what is a leader

In life, we all look to leaders.

Some people are natural leaders - they have an ineffable quality that people ascribe t them that makes them followable.

Think of ‘the captain class’ - the kid that gets made captain just because. Think of great captains in sport, how they seem statesmanlike and for the most part, serene, unaffected by changing circumstance.

It’s part of the reason I’m not sure England can win a rugby World Cup with Owen Farrell as a captain - he consistently fails to remain above the changing events on the field. Every World Cup winning team has had a calm, authoritative leader at the helm. This aside, I think England can win it and I haven't felt like that since 2003.

Anyway, what makes a leader?

A leader has to be impressive - they’re not necessarily the most talented participant but they have something that sets them apart from a group.

In management, there is a concept of the ‘undefended leader’ - this is where who you are and what you present to your world are close together, perhaps even totally the same. The world doesn’t necessarily mean outside of your team environment but in front of the people you lead, you are who you say you are. A show of vulnerability and relatability means that a they trust you and will follow you.

Another characteristic is consistency. According to Sir Alex Ferguson

“When you are consistent, people who work for you know who you are. When someone changes all the time, it creates a sort of confusion in the camp, people saying yesterday he was wanting to go to the moon, now he wants to go to Mars. If you keep changing, I think it confuses your people.”

A lack of consistency mens that you are ‘all things to all men’, like Shakepseare’s Iago. Someone who stands for nothing, who is happy to present anything to anyone in order to get what they want, is someone that cannot be trusted. Although identity is fluid and multifaceted, if you can shed your skin so easily, change your direction and beliefs act the drop of a hat, then you eventually stand for nothing and become, oddly, nothing.

I read a great interview with the historical fiction author Robert Harris over the weekend where he lamented the lack of people of quality and of substance in our public leaders today. He said that our former leaders were people of variety and substance while today,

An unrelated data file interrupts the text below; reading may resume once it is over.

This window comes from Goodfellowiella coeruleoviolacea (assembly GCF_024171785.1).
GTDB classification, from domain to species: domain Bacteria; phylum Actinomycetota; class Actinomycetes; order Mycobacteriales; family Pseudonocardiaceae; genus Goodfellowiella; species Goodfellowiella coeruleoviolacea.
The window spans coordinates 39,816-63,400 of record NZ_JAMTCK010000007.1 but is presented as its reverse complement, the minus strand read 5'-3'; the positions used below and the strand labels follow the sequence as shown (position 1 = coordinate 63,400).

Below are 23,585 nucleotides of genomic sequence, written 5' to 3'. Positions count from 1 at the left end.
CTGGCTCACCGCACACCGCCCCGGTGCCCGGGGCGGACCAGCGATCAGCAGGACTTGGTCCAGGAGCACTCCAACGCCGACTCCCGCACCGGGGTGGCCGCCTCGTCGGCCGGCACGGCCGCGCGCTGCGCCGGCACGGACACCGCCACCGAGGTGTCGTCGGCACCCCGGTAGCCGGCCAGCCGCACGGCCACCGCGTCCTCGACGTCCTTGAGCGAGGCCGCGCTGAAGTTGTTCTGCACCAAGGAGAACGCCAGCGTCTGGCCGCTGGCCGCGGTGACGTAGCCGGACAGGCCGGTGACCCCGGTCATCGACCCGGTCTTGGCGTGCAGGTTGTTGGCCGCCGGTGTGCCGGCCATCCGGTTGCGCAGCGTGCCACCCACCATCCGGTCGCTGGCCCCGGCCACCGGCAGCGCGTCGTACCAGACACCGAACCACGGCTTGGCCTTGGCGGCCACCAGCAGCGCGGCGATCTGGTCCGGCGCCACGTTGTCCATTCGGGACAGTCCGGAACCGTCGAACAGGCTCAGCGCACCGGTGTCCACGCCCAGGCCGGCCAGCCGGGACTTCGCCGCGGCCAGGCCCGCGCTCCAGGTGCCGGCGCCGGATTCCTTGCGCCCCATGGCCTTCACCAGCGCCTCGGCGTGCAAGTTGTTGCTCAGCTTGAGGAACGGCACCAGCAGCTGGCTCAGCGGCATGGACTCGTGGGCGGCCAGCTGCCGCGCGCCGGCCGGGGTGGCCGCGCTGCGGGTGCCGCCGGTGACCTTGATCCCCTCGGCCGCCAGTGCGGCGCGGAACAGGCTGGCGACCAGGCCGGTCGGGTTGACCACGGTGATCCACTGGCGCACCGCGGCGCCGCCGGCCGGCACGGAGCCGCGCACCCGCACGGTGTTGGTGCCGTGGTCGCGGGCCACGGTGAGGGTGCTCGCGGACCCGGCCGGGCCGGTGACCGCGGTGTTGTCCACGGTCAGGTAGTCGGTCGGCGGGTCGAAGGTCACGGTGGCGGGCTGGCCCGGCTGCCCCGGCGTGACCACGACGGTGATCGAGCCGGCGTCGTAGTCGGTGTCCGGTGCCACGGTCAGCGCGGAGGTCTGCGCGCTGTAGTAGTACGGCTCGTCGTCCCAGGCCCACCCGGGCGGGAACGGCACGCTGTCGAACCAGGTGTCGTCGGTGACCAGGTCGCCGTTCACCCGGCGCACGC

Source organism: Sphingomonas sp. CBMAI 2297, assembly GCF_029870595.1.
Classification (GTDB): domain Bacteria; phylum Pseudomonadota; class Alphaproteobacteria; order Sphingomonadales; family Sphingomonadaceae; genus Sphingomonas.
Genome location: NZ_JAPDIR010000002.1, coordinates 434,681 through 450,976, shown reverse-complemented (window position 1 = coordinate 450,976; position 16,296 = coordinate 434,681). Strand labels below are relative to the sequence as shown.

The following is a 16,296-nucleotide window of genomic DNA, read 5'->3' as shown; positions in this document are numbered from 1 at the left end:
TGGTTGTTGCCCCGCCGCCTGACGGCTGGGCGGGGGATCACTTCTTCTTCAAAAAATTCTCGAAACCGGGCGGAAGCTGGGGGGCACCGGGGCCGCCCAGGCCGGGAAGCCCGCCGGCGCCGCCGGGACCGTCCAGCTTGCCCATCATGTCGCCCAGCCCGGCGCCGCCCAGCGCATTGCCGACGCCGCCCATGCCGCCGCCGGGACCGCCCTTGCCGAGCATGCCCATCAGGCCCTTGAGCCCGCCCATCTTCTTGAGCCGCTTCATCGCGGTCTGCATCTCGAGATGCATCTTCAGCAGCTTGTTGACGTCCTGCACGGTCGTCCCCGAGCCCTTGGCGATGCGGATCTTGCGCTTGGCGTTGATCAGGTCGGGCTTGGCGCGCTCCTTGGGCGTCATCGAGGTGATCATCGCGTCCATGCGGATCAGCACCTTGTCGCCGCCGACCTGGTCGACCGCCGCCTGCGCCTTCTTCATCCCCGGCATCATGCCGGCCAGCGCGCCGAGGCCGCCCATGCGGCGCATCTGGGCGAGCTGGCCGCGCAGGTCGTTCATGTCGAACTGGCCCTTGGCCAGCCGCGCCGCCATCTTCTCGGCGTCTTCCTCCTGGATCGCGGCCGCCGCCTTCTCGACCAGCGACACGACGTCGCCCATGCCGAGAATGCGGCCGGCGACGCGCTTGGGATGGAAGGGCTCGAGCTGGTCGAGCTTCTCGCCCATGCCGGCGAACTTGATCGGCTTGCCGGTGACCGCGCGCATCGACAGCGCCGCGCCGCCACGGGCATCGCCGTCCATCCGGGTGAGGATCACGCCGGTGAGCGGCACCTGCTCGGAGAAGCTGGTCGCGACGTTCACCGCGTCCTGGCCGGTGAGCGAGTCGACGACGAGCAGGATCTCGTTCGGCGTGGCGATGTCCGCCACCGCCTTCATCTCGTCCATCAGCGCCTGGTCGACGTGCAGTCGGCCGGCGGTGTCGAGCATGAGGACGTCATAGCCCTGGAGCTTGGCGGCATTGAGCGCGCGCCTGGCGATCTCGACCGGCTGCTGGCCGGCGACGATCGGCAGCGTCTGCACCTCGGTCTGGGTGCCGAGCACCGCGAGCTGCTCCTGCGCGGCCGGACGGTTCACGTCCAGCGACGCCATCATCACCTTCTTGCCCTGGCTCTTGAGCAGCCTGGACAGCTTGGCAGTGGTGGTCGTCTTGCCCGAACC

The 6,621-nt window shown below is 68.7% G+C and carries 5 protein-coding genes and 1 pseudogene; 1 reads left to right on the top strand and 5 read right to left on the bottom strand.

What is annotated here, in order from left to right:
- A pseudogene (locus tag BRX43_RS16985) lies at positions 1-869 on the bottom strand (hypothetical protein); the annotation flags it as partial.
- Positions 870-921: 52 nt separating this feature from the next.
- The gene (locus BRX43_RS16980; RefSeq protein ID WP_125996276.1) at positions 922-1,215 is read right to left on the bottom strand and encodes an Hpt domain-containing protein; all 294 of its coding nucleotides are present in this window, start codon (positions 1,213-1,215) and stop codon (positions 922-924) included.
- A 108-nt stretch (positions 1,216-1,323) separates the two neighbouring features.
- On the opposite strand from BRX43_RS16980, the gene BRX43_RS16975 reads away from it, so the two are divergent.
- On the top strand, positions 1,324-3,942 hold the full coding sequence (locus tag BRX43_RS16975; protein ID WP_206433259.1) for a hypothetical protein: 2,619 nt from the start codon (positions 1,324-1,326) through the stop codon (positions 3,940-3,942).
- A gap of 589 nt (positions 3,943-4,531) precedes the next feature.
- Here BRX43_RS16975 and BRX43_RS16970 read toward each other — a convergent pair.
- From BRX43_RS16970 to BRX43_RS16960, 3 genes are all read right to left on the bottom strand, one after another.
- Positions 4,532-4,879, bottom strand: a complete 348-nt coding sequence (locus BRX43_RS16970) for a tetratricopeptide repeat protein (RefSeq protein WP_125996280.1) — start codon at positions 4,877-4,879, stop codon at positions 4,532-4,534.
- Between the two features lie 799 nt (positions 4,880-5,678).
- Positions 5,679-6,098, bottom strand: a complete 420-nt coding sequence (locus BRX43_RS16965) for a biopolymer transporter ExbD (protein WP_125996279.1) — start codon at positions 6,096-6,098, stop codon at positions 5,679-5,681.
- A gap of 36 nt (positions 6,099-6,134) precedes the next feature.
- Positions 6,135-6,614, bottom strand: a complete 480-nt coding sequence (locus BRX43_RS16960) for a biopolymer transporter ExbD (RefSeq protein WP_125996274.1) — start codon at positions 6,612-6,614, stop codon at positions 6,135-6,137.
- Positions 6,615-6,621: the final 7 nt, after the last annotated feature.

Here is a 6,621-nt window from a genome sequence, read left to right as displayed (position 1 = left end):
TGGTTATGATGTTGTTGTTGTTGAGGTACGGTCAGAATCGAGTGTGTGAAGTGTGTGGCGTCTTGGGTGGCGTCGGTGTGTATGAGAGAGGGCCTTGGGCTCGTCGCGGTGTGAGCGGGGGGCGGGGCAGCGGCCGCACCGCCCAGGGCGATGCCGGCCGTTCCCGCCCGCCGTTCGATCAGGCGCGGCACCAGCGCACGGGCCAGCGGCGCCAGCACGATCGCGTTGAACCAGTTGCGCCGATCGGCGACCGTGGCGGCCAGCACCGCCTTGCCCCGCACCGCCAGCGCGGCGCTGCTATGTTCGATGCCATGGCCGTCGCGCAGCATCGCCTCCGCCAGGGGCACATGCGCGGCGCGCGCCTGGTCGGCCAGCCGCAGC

“It is fascinating that people of that quality and drive and sense of history probably wouldn’t go near it now.”

Interestingly he points to the need for political leaders to retain a sense of self away from their work. Politics as performance. You need to present a real self to your team but perform to the public in a wider sense. Think how many world leaders have a sense of spectacle and performance. Johnson, Trump, Putin, Macron - they all know the value of playing a part, Trump more than anyone. Harris mentions Tony Blair:

“The thing about Blair, what made him impressive, was that the public him was separate from the real him. The most successful politicians are the ones that distance this artificial public creation from their own person.”

Even if you technically serve the people, there needs to be an idea of you that people can get behind. Think of Ferguson raging in press conferences to distract from the players’ performances or in politics, the usual railing against immigrants to distract from actual policy.

Harris said that Theresa May suffered from her “lack of performance […] There was a lack of largeness of character that is necessary if you are going to get to the very top.”

You need to create a cult of personality, like a dictator, if you want to really succeed at the highest level. Think of sport with the glorification of the manager, even as results show that whichever team spends the most on player salaries wins most years.

In this respect, Naval Ravikant has an apt comparison:

"Politics is sports writ large — pick a side, rally the tribe, exchange stories confirming bias, hurl insults and threats at the other side."

To bring it back to Shakespeare, ‘all the world’s a stage’ - to lead, you need to be yourself to your team and a personality to the world.

Ben Mercer